RNA or ribonucleic acid is a polymer of nucleotides which is made up of a ribose sugar, a phosphate, and bases such as adenine, guanine, cytosine, and uracil. RNA has a structure very similar to that of DNA. The key difference in RNA structure is that the ribose sugar in RNA has a hydroxyl (-OH) group which is absent in DNA. RNA plays a very crucial role in the gene expression pathway by which genetic information in DNA is coded into proteins that determine cell function.
Structure DNA and RNA molecule - Copyright: Designua, Image ID: 124474282 via Shutterstock
Types of RNA
In both prokaryotes and eukaryotes, there are three main types of RNA – messenger RNA or mRNA, ribosomal or rRNA, and transfer RNA or tRNA. These 3 types of RNA are discussed below.
Messenger RNA (mRNA)
mRNA accounts for just 5% of the total RNA in the cell. mRNA is the most heterogeneous of the 3 types of RNA in terms of both base sequence and size. It carries the genetic code copied from the DNA during transcription in the form of triplets of nucleotides called codons. Each codon specifies a particular amino acid, but one amino acid can be coded by many different codons. Although there are 64 possible codons or triplet bases in the genetic code, only 20 of them represent amino acids; there are also 3 stop codons.
As part of post-transcriptional processing in eukaryotes, the 5’ end of mRNA is capped with a guanosine triphosphate nucleotide, which helps in mRNA recognition during translation or protein synthesis. Similarly, the 3’ end of an mRNA has a poly A tail or multiple adenylate residues added to it, which prevent enzymatic degradation of mRNA. Both 5’ and 3’ end of an mRNA imparts stability to the mRNA.
Ribosomal RNA (rRNA)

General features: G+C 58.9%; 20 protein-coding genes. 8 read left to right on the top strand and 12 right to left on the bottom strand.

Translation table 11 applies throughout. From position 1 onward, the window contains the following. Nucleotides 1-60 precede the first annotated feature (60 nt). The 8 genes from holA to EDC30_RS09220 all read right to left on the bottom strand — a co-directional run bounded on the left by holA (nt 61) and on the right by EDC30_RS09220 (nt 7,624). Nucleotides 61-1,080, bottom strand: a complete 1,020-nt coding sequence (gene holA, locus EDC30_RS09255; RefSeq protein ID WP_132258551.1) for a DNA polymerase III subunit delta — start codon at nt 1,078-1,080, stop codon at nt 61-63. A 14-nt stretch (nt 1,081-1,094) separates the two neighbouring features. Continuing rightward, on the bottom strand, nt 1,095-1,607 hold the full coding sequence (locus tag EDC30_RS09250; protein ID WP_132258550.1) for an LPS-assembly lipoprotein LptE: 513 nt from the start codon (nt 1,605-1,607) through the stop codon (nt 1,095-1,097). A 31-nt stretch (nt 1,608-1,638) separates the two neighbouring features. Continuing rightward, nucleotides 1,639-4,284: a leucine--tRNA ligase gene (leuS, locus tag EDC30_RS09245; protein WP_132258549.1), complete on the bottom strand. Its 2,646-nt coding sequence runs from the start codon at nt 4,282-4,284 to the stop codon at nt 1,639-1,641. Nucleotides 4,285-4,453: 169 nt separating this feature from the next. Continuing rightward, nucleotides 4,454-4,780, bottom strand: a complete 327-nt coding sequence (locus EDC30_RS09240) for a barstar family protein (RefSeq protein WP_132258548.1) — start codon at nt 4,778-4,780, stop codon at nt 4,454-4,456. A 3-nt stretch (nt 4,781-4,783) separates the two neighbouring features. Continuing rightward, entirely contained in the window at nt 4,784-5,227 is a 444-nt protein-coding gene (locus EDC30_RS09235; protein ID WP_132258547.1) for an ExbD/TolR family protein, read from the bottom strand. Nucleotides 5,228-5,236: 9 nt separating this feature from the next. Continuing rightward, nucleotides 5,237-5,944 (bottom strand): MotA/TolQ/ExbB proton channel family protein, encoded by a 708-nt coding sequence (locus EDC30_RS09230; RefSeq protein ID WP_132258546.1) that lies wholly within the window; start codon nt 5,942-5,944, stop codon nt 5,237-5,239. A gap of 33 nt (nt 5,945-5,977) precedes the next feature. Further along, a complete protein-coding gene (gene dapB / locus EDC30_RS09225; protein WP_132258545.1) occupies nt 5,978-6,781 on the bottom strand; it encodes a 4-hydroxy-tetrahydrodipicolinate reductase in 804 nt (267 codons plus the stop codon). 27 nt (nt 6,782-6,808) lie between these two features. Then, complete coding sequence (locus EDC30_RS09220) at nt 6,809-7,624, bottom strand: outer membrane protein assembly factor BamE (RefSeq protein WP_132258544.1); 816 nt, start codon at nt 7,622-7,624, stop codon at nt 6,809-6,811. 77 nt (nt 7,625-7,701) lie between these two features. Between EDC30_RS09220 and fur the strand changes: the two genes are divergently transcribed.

rRNAs are found in the ribosomes and account for 80% of the total RNA present in the cell. Ribosomes are composed of a large subunit called the 50S and a small subunit called the 30S, each of which has its own rRNA molecules. Different rRNAs present in the ribosomes include small rRNAs and large rRNAs, which denote their presence in the small and large subunits of the ribosome.
rRNAs combine with proteins in the cytoplasm to form ribosomes, which act as the site of protein synthesis and has the enzymes needed for the process. These complex structures travel along the mRNA molecule during translation and facilitate the assembly of amino acids to form a polypeptide chain. They bind to tRNAs and other molecules that are crucial for protein synthesis.
In bacteria, the small and large rRNAs contain about 1500 and 3000 nucleotides, respectively, whereas in humans, they have about 1800 and 5000 nucleotides, respectively. However, the structure and function of ribosomes is largely similar across all species.
Transfer RNA (tRNA)
tRNA is the smallest of the 3 types of RNA having about 75-95 nucleotides. tRNAs are an essential component of translation, where their main function is the transfer of amino acids during protein synthesis. Therefore they are called transfer RNAs. Each of the 20 amino acids has a specific tRNA that binds with it and transfers it to the growing polypeptide chain. tRNAs also act as adapters in the translation of the genetic sequence of mRNA into proteins. Therefore they are also called adapter molecules.
tRNAs have a clover leaf structure which is stabilized by strong hydrogen bonds between the nucleotides. Apart from the usual 4 bases, they normally contain some unusual bases mostly formed by methylation of the usual bases, for example, methyl guanine and methylcytosine.